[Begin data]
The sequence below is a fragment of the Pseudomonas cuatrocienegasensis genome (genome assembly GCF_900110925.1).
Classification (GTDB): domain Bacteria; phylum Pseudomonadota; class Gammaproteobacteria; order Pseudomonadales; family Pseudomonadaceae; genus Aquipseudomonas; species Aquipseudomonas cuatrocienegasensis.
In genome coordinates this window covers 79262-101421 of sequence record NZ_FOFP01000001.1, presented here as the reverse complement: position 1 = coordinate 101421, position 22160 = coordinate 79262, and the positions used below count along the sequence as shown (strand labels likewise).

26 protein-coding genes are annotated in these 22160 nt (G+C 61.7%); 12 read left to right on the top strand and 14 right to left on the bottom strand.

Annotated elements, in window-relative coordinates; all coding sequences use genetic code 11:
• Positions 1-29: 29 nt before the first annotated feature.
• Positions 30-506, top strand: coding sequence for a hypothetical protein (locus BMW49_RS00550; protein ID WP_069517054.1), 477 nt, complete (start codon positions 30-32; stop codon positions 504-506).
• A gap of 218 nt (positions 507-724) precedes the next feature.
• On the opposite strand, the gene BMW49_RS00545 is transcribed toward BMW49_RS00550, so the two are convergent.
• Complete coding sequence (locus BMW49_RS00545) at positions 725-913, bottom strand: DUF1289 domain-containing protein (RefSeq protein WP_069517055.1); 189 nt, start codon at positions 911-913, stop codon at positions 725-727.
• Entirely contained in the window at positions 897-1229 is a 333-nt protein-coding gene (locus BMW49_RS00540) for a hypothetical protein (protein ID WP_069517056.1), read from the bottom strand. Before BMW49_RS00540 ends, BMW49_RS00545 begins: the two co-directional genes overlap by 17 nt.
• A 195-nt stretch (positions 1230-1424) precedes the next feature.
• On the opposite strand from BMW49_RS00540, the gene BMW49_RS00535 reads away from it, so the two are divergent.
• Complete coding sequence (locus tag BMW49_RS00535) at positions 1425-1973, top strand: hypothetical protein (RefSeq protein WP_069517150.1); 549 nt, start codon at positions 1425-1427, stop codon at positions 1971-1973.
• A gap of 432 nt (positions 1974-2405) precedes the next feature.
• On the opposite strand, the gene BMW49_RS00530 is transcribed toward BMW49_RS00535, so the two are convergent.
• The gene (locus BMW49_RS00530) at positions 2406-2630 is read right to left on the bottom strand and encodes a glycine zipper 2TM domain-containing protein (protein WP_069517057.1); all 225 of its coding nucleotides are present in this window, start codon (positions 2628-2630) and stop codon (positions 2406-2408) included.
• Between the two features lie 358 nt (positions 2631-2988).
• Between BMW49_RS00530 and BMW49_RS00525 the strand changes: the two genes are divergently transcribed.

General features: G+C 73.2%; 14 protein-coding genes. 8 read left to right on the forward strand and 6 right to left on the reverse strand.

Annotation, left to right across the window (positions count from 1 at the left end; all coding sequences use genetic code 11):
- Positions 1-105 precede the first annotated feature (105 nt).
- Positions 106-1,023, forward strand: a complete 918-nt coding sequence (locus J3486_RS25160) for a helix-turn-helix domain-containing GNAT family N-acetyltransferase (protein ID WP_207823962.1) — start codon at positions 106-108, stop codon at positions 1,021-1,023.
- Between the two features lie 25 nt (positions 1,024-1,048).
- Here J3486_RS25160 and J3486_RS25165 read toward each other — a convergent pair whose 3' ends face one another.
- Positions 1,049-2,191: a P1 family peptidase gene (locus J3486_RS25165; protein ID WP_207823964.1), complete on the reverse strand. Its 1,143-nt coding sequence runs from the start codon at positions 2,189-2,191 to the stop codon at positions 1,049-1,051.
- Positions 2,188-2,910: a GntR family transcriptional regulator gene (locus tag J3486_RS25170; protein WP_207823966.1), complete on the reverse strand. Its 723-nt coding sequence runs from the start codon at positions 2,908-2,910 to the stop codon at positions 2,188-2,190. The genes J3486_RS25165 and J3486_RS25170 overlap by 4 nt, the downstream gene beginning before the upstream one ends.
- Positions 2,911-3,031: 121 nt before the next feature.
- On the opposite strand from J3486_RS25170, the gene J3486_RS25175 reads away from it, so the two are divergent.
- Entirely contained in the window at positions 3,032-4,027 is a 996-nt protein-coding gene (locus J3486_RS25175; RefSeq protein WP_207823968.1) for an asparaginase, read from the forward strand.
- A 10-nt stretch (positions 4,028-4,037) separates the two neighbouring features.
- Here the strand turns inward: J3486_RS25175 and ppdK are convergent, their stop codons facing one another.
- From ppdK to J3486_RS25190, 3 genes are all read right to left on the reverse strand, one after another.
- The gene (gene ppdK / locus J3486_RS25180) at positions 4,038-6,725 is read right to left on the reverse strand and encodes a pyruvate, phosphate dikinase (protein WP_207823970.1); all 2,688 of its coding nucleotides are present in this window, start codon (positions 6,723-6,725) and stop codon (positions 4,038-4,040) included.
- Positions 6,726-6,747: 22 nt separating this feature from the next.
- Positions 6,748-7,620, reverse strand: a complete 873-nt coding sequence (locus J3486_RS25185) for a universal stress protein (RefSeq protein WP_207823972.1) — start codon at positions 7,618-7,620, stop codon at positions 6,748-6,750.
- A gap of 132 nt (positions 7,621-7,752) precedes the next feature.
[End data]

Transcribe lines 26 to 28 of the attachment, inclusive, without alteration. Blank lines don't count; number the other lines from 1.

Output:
- Positions 1,049-2,191: a P1 family peptidase gene (locus J3486_RS25165; protein ID WP_207823964.1), complete on the reverse strand. Its 1,143-nt coding sequence runs from the start codon at positions 2,189-2,191 to the stop codon at positions 1,049-1,051.
- Positions 2,188-2,910: a GntR family transcriptional regulator gene (locus tag J3486_RS25170; protein WP_207823966.1), complete on the reverse strand. Its 723-nt coding sequence runs from the start codon at positions 2,908-2,910 to the stop codon at positions 2,188-2,190. The genes J3486_RS25165 and J3486_RS25170 overlap by 4 nt, the downstream gene beginning before the upstream one ends.
- Positions 2,911-3,031: 121 nt before the next feature.